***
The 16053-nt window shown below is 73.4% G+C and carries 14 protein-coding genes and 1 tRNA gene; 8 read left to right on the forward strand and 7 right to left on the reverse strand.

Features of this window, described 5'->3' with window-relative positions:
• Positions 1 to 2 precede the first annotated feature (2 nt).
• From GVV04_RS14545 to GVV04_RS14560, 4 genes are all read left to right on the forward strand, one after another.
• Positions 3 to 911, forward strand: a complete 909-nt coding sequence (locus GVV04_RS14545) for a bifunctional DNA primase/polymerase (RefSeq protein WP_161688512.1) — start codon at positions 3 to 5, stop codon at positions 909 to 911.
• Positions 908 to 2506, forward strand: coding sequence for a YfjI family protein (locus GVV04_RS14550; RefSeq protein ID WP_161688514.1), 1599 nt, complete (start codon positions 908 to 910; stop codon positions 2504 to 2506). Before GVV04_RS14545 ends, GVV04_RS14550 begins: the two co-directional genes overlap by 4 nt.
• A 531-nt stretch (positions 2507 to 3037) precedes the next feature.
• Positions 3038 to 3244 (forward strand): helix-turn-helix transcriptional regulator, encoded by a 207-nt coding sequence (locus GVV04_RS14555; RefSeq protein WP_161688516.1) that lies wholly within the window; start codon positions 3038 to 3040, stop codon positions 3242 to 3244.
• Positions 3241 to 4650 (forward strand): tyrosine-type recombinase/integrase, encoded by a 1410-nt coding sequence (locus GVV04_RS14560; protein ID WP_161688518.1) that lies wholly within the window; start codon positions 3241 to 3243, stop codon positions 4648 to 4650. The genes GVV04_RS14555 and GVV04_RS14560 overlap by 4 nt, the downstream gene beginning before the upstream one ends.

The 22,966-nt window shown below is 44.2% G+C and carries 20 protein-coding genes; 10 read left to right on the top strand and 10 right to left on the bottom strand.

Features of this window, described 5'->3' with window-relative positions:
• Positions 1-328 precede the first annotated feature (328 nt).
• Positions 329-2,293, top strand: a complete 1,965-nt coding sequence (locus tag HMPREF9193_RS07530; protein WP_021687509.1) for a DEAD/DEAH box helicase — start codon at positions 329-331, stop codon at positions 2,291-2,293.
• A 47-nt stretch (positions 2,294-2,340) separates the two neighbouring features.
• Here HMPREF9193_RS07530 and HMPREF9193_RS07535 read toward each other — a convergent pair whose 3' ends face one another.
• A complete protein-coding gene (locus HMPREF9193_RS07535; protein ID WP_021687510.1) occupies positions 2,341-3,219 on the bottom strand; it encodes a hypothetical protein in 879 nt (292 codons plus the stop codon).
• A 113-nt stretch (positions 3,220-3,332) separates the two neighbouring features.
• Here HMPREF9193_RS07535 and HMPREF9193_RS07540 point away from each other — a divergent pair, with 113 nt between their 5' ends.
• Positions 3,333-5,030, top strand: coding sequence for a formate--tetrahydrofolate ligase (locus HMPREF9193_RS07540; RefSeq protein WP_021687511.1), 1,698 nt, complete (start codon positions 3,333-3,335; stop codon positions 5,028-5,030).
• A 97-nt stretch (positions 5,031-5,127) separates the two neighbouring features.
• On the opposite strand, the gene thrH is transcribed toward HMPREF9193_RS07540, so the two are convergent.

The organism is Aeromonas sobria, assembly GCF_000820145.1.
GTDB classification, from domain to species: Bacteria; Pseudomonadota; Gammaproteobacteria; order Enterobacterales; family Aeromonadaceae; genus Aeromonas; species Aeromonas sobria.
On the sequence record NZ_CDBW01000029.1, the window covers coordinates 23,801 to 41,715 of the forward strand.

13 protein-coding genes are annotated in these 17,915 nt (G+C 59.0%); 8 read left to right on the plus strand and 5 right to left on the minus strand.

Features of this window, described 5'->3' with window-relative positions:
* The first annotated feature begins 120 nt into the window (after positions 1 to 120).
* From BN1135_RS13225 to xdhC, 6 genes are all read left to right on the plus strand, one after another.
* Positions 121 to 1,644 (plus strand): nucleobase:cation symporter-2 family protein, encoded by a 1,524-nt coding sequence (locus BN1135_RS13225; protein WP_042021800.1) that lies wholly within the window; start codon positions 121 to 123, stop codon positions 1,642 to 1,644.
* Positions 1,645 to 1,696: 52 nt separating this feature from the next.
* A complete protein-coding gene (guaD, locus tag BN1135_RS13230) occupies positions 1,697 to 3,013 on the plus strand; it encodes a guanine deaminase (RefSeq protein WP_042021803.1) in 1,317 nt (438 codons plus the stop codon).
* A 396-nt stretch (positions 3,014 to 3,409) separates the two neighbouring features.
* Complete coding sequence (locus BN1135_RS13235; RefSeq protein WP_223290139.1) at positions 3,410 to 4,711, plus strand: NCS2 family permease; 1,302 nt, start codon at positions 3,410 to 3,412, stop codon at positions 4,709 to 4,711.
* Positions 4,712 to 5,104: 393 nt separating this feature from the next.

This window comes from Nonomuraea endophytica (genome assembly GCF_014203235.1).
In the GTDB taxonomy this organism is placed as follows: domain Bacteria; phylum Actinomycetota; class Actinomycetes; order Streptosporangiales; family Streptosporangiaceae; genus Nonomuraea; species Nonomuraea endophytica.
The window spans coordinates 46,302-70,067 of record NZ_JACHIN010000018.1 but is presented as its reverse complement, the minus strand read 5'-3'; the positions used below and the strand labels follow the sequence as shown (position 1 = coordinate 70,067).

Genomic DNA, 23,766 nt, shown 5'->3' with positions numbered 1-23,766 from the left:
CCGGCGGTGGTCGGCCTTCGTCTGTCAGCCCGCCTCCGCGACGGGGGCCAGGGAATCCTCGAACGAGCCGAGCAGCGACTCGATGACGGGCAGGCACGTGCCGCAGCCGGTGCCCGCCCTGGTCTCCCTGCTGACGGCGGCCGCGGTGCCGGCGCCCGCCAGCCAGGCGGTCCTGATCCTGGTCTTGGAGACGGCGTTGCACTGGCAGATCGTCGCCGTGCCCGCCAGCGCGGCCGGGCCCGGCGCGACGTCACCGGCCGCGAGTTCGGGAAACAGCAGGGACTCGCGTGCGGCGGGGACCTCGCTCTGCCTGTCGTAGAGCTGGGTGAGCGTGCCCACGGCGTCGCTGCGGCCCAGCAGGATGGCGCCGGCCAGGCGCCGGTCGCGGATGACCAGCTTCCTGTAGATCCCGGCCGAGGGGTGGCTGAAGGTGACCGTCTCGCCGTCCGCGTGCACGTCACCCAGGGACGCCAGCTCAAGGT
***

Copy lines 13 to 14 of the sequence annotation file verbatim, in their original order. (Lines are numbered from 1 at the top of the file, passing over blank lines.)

• Positions 329-2,293, top strand: a complete 1,965-nt coding sequence (locus tag HMPREF9193_RS07530; protein WP_021687509.1) for a DEAD/DEAH box helicase — start codon at positions 329-331, stop codon at positions 2,291-2,293.
• A 47-nt stretch (positions 2,294-2,340) separates the two neighbouring features.